For the Liberals, however, it means adapting to the fractured multi-party state they helped build. It means fewer protest votes. And as Saturday showed, it means greater competition from other leftwing political voices, most obviously in Scotland from the Scottish National Party.

The Left has five years until the next general election. Whether this is enough time remains to be seen.

Header Image – Human Rights Act Protest, May 30th 2015 by The Right Dishonourable

Is it time to boycott political intolerance?

Honolulu Pride Parade, 2012, Daniel Ramirez

The long debate over what exactly freedom is reached a head last week as various American states wrestled with rehashes of the Religious Freedom Restoration Act. The bill – signed into federal law by US president Bill Clinton in 1993 – seeks to stop government forcing the religious to disobey their own principles, and has lately been mooted in state form in Indiana and Arkansas.

Such legislation seeks to mediate between individual conscience and “compelling government interest”, most notably over the issue of religiously-inspired discrimination. Handily for the media, a prime example of this emerged in the form of Memories Pizza, whose owner Crystal O’Connor said she would not serve a gay couple’s wedding due to her Christian beliefs when asked about the bill.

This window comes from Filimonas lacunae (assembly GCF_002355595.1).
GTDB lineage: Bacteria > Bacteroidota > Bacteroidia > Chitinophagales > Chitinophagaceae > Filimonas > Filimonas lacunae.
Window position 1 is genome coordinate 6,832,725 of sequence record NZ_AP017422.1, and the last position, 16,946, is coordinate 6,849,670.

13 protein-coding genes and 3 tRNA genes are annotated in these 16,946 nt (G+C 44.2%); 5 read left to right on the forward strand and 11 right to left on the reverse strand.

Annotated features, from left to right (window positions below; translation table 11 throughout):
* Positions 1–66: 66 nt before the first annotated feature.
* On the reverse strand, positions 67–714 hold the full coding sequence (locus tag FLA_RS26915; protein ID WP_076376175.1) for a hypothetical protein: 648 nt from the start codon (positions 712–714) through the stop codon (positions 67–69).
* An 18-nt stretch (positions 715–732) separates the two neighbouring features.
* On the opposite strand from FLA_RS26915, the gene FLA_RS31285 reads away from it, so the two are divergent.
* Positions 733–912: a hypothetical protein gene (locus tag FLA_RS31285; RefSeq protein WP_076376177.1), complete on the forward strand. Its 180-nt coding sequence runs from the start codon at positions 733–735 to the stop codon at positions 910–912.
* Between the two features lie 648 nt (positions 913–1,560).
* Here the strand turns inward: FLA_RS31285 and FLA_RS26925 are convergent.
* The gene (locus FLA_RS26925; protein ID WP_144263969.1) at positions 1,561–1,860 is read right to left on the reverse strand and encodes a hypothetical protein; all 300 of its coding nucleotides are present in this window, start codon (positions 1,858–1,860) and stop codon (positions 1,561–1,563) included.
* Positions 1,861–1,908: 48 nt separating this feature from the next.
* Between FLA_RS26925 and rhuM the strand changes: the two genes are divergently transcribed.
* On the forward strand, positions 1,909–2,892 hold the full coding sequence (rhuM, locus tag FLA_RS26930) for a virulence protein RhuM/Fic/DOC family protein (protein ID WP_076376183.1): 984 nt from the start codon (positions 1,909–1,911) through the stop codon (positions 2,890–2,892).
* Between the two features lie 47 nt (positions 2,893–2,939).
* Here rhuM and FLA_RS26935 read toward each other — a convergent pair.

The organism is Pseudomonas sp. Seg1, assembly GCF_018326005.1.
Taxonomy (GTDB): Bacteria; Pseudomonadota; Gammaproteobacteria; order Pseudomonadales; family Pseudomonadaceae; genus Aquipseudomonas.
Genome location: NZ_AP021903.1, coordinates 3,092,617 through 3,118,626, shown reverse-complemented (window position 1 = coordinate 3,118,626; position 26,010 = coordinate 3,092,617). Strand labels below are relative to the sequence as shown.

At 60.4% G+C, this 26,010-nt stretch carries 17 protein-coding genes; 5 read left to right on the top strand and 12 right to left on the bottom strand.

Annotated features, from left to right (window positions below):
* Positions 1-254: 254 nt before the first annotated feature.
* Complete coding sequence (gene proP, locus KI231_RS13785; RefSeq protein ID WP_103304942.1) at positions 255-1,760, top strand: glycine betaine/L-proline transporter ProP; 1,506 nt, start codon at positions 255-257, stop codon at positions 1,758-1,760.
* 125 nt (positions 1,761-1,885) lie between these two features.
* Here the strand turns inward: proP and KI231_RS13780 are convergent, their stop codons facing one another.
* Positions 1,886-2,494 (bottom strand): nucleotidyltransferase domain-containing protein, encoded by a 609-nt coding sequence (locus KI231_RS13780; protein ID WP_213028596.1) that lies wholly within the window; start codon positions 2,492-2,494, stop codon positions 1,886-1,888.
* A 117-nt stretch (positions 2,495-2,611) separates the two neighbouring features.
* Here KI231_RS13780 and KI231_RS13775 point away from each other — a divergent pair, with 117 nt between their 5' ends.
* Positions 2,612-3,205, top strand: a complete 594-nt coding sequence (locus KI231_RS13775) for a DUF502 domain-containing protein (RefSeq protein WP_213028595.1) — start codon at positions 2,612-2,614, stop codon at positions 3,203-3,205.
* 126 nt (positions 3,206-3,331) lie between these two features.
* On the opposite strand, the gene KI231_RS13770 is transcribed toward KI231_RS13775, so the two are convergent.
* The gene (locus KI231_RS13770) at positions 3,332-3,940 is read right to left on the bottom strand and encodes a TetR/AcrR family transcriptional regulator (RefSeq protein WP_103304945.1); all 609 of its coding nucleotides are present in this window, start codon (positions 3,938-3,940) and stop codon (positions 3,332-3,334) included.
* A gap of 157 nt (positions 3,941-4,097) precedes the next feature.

The backlash against O’Connor and her husband was swift, with the listing for the pizza joint on reviews site Yelp pelted with negative reviews and lewd images. The website of Memories Pizza was also seemingly defaced, and a charming (and presumably, in US parlance, liberal) high school sports coach took to Twitter to threaten the couple with arson.

This is some turnaround for a country that only struck down its prohibitions against sodomy in 2003. As the orthodoxy of homophobia has eroded in the West campaigners have gradually replaced it with a new one, criminalising the expression of old prejudices. Hate speech laws have spread over much of Europe, with countries such as France, Germany and Austria even outlawing the denial of the Holocaust.